Social media can be a great recruitment tool for you, from finding talented RNs for job openings to targeting ambitious nurses for MSN programs. And the concept isn’t new.
In 2013, ADWeek reported that 92% of companies were using social media trends for recruitment purposes.
Here are a few tips to help your social media recruiting campaign crush the competition.
1 — Communication conundrums
Since millennials make up 25% of the U.S. population, healthcare recruiters often work overtime to entice this group of prospective nurses into their academic programs and hospitals.
But before targeting an age group, be mindful of age discrimination risks in job postings, according to legal expert Nancy J. Brent, RN, MS, JD, based in Wilmette, Ill.
Specific language in social media posts can get you in hot water if you’re not careful, she said.
“The word millennial implies a younger person,” Brent said. “In a job posting, it would lessen their chances for applying if they are not in that age group.”
Instead, Brent suggests a few language swaps when it comes to writing job descriptions or slick ads.
- Use language like “experienced nurses are needed.”
- Phrases, such as “two years of experience needed,” is a more neutral way to describe job requirements.
- Insert phrases like “we will train you” because it could imply the job is suitable for a nurse new in the field.
Prior to the Age Discrimination Employment Act of 1967, Brent points out it was common for employers to use salacious language like, “married women need not apply,” which would land them in court by today’s standards.
2 — Background check basics
Recruiters can sleuth around to find out how prospective employees present themselves on various social media platforms, such as Twitter, Facebook and LinkedIn.
If you do, the Society for Human Resource Management suggests printing out content for all candidates and to be consistent with the investigative process. Instead of randomly cherry picking for juicy details, look at the same social media platforms for each candidate to make it a fair process.
If you discover questionable content that prevents a nurse from receiving a job offer, also keep a printed record for the file.
3 — Customized landing pages
Avoid using links that send prospective candidates to no man’s land. Recruiters sometimes overlook the cyber journey a candidate takes to apply for a job.
When advertising jobs via social media, do not use links that send nurses to generic job boards or a hospital Facebook careers page, said Tyler Ross, client executive at Relias.
By doing so, you leave it up to the candidate to find the job listing, Ross said. It’s a big turnoff and some prospective nurses may click off because they lack the time to search for that job requisition.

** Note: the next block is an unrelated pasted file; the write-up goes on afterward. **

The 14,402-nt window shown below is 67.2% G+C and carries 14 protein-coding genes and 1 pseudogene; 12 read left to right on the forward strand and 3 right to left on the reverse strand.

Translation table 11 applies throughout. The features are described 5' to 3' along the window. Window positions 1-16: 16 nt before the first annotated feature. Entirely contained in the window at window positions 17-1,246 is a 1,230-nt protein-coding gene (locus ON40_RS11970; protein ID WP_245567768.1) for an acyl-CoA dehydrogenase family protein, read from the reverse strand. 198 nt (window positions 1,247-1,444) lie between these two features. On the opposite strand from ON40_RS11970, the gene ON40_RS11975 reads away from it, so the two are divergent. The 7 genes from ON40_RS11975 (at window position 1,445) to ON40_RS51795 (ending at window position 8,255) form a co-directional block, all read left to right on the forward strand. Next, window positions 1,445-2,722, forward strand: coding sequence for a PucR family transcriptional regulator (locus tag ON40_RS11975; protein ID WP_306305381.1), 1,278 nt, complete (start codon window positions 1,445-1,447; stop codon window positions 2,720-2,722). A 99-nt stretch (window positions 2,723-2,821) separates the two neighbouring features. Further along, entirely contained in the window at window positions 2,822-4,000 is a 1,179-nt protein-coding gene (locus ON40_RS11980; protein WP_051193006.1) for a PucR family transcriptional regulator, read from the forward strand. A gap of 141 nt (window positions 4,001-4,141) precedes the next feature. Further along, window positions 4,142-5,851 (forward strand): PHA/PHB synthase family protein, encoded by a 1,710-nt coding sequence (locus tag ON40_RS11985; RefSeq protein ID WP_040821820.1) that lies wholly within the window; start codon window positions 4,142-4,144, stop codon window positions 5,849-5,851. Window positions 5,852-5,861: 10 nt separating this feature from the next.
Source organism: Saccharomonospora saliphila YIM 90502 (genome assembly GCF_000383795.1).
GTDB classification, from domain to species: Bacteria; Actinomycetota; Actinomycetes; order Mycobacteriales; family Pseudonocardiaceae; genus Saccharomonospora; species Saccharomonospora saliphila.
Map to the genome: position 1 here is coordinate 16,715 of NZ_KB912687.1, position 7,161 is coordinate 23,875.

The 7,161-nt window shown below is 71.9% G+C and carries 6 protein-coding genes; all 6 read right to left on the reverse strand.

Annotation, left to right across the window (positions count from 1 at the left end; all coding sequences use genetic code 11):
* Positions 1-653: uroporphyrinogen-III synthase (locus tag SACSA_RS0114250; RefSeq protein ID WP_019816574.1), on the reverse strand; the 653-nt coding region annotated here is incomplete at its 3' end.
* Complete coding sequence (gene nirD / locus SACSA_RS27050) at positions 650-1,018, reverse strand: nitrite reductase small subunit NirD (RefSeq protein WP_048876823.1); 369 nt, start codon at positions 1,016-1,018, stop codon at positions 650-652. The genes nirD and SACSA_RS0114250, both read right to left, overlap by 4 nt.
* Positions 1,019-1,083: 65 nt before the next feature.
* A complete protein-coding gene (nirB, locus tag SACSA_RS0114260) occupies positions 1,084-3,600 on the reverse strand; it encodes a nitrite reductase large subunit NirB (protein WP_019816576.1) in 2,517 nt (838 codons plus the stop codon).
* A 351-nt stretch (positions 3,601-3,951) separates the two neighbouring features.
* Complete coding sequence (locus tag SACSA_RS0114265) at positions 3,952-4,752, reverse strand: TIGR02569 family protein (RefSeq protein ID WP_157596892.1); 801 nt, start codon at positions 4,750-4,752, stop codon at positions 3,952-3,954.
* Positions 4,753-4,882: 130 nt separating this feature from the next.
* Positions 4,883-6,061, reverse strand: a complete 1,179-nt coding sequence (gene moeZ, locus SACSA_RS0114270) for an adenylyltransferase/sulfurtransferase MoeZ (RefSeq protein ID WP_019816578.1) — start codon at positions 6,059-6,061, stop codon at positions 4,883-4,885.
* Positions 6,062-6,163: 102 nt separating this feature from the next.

Here’s the fix. Reel in the right candidates by developing custom landing pages with targeted links that drive nurses directly to the advertised job. It may sound obvious, but you would be surprised how often recruiters miss this opportunity, he said.
“A landing page can highlight the top five nursing jobs with links to those jobs,” Ross said. “Building a relevant landing page will improve your campaign performance.”
Did you know?
A 2019 Hootsuite Social Media Trends Report revealed that organizations struggle with personalizing content and experiences for users, a finding reported by 50% of survey respondents.
4 — Social engagement
Human resources expert Tracy Tibbels said the company she works for runs a day-in-the-life engagement campaign on their Facebook page to give potential candidates a true taste of what it’s like to work there.
“It gives you a real idea what it would look like to work here through pictures and quotes,” said Tibbels, who serves on a SHRM committee and holds the position of HR manager, employee relations.
Recruiters also stand by to live chat in case job candidates want to ask questions, she added.
5 — Monitor feedback loops
To manage positive or negative feedback left by job applicants on various social platforms, Tibbels said it’s a good idea for the corporate communications team to respond to those queries.
Although you might think the HR department should handle it, with corporate communications in charge all the messaging and branding remains consistent, she said. This includes responses on Glassdoor, as well.
6 — Create more buzz
Another idea is to host a weekly Tweet chat or public discussion on Twitter, according to Hootsuite’s report.
Use a specific hashtag related to a new hiring initiative at your facility during the chat. Also, consider holding a moderator-led chat session weekly or monthly at the same time and day of the week for consistency.
7 — Time to storify
Also start to amp up stories on your Instagram feed. Turns out stories surpass feeds in terms of engagement and is one of this year’s social media trends, according to Hootsuite’s report.
The report found a large number of respondents either implemented Instagram stories into their social strategy or plan to do so in the next 12 months.
Are you ready?